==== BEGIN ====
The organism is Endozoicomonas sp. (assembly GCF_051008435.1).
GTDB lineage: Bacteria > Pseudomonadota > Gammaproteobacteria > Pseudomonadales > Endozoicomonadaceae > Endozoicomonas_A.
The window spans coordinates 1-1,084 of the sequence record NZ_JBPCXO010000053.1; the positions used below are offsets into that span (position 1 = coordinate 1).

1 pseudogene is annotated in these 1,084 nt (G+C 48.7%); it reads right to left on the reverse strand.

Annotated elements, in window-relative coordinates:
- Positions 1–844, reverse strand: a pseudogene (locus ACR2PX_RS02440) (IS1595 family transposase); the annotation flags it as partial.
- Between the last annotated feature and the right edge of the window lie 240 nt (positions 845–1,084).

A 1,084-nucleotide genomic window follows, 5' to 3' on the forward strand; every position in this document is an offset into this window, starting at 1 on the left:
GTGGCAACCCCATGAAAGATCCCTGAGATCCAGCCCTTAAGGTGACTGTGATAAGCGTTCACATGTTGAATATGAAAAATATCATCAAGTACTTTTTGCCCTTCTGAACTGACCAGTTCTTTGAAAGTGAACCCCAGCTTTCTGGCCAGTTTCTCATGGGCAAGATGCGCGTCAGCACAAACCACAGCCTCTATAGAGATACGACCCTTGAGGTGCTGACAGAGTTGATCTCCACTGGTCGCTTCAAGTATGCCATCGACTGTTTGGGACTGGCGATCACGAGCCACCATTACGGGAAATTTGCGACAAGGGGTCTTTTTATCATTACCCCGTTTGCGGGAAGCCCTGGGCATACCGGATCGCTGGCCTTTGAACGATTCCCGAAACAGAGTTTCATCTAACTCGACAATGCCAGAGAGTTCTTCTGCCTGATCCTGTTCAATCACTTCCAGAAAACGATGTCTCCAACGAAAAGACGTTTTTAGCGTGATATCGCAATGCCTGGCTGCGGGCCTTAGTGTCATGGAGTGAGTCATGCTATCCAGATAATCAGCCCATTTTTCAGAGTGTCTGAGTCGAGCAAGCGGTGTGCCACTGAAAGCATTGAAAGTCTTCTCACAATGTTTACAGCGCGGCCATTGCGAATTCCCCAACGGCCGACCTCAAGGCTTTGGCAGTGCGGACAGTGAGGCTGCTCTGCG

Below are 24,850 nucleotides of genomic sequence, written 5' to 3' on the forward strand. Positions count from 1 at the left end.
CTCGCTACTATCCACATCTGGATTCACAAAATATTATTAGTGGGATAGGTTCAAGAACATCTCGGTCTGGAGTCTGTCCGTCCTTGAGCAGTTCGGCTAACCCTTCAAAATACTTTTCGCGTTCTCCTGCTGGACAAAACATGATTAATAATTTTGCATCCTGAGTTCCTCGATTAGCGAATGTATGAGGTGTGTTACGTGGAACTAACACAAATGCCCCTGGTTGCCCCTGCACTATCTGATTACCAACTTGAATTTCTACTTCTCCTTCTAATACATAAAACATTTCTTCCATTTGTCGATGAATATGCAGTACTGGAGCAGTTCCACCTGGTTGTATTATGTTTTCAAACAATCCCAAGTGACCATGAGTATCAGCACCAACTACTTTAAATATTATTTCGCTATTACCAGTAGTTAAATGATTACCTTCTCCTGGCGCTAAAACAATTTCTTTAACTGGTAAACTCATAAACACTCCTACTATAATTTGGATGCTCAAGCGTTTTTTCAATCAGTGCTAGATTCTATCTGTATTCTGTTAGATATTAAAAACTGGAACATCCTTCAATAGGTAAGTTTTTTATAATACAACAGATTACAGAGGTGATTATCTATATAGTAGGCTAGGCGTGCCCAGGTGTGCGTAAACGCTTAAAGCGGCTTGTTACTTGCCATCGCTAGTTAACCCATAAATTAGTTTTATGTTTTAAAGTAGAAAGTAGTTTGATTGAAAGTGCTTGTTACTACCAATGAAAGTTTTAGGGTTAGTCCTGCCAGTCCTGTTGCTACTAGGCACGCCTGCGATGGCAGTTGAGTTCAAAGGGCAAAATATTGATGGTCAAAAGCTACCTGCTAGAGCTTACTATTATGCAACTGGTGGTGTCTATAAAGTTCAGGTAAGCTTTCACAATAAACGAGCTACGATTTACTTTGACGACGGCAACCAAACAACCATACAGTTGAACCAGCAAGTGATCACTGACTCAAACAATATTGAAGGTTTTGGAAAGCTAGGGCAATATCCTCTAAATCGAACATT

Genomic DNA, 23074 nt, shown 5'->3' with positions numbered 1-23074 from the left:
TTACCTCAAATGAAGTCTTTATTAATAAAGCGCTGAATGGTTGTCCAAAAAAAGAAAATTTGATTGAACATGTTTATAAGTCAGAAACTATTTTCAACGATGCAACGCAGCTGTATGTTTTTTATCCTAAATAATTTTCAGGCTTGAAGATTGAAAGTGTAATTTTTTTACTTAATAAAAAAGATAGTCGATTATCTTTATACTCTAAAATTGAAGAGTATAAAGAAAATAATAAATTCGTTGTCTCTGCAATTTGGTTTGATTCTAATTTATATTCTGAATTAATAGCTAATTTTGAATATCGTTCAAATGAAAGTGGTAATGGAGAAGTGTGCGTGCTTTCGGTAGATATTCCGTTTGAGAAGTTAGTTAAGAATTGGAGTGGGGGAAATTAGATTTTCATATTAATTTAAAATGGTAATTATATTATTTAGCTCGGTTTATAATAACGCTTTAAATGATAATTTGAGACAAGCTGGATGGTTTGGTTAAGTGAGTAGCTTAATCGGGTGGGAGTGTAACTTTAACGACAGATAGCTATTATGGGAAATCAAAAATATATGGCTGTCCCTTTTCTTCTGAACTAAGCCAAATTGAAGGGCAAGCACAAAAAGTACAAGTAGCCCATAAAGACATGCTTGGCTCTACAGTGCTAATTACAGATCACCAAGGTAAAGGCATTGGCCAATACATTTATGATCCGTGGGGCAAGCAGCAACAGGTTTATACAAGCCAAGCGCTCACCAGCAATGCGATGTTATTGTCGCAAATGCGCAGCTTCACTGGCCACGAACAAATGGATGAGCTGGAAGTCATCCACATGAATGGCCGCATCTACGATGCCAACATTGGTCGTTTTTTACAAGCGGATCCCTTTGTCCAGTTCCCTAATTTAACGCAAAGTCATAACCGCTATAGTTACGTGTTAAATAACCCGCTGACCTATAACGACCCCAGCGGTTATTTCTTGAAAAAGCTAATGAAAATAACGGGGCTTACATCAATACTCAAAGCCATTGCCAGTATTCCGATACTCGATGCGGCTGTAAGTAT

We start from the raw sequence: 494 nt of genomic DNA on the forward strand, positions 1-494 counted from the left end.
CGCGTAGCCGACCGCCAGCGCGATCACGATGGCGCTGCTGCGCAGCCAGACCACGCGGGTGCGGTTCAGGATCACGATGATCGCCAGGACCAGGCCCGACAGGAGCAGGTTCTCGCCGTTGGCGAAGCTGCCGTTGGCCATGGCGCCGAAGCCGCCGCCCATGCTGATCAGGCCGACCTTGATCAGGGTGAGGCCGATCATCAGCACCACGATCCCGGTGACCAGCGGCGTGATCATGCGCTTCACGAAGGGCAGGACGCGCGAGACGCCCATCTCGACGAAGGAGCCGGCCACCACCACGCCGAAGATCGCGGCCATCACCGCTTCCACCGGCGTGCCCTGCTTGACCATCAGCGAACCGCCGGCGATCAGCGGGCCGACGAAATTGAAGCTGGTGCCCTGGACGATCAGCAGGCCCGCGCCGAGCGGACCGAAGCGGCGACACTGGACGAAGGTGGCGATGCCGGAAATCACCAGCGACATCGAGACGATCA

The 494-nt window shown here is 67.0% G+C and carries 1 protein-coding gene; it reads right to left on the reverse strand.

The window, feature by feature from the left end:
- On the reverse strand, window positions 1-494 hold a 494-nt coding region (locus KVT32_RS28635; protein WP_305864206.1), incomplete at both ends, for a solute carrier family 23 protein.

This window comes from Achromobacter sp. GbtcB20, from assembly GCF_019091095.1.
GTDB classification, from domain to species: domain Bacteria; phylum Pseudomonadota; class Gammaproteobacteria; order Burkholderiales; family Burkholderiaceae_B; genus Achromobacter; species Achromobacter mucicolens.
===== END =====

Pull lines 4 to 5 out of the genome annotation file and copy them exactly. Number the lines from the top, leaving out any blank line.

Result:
1 pseudogene is annotated in these 1,084 nt (G+C 48.7%); it reads right to left on the reverse strand.

Annotated elements, in window-relative coordinates: